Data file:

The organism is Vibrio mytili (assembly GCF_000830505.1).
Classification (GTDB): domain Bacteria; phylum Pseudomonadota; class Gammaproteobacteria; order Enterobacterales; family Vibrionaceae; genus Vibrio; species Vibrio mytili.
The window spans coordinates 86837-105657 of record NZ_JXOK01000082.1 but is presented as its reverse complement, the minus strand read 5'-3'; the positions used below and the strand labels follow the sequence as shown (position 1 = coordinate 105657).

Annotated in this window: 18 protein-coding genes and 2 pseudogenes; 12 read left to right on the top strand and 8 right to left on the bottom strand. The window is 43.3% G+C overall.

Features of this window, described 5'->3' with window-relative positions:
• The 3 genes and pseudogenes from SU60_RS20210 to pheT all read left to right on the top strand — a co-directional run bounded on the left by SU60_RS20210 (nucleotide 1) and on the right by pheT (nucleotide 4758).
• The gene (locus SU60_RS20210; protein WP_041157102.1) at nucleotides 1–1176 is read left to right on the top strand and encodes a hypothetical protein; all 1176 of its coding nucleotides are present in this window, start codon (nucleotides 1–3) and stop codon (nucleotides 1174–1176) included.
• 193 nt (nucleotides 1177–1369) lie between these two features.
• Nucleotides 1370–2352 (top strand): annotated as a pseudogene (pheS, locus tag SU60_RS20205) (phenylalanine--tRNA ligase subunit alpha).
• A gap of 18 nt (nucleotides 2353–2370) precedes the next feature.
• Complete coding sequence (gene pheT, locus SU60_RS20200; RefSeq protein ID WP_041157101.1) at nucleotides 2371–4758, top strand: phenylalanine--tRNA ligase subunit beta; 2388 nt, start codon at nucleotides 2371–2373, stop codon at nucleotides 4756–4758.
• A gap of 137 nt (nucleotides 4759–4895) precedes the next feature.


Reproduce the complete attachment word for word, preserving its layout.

The organism is Vibrio mytili (assembly GCF_000830505.1).
Classification (GTDB): domain Bacteria; phylum Pseudomonadota; class Gammaproteobacteria; order Enterobacterales; family Vibrionaceae; genus Vibrio; species Vibrio mytili.
The window spans coordinates 86837-105657 of record NZ_JXOK01000082.1 but is presented as its reverse complement, the minus strand read 5'-3'; the positions used below and the strand labels follow the sequence as shown (position 1 = coordinate 105657).

Annotated in this window: 18 protein-coding genes and 2 pseudogenes; 12 read left to right on the top strand and 8 right to left on the bottom strand. The window is 43.3% G+C overall.

Features of this window, described 5'->3' with window-relative positions:
• The 3 genes and pseudogenes from SU60_RS20210 to pheT all read left to right on the top strand — a co-directional run bounded on the left by SU60_RS20210 (nucleotide 1) and on the right by pheT (nucleotide 4758).
• The gene (locus SU60_RS20210; protein WP_041157102.1) at nucleotides 1–1176 is read left to right on the top strand and encodes a hypothetical protein; all 1176 of its coding nucleotides are present in this window, start codon (nucleotides 1–3) and stop codon (nucleotides 1174–1176) included.
• 193 nt (nucleotides 1177–1369) lie between these two features.
• Nucleotides 1370–2352 (top strand): annotated as a pseudogene (pheS, locus tag SU60_RS20205) (phenylalanine--tRNA ligase subunit alpha).
• A gap of 18 nt (nucleotides 2353–2370) precedes the next feature.
• Complete coding sequence (gene pheT, locus SU60_RS20200; RefSeq protein ID WP_041157101.1) at nucleotides 2371–4758, top strand: phenylalanine--tRNA ligase subunit beta; 2388 nt, start codon at nucleotides 2371–2373, stop codon at nucleotides 4756–4758.
• A gap of 137 nt (nucleotides 4759–4895) precedes the next feature.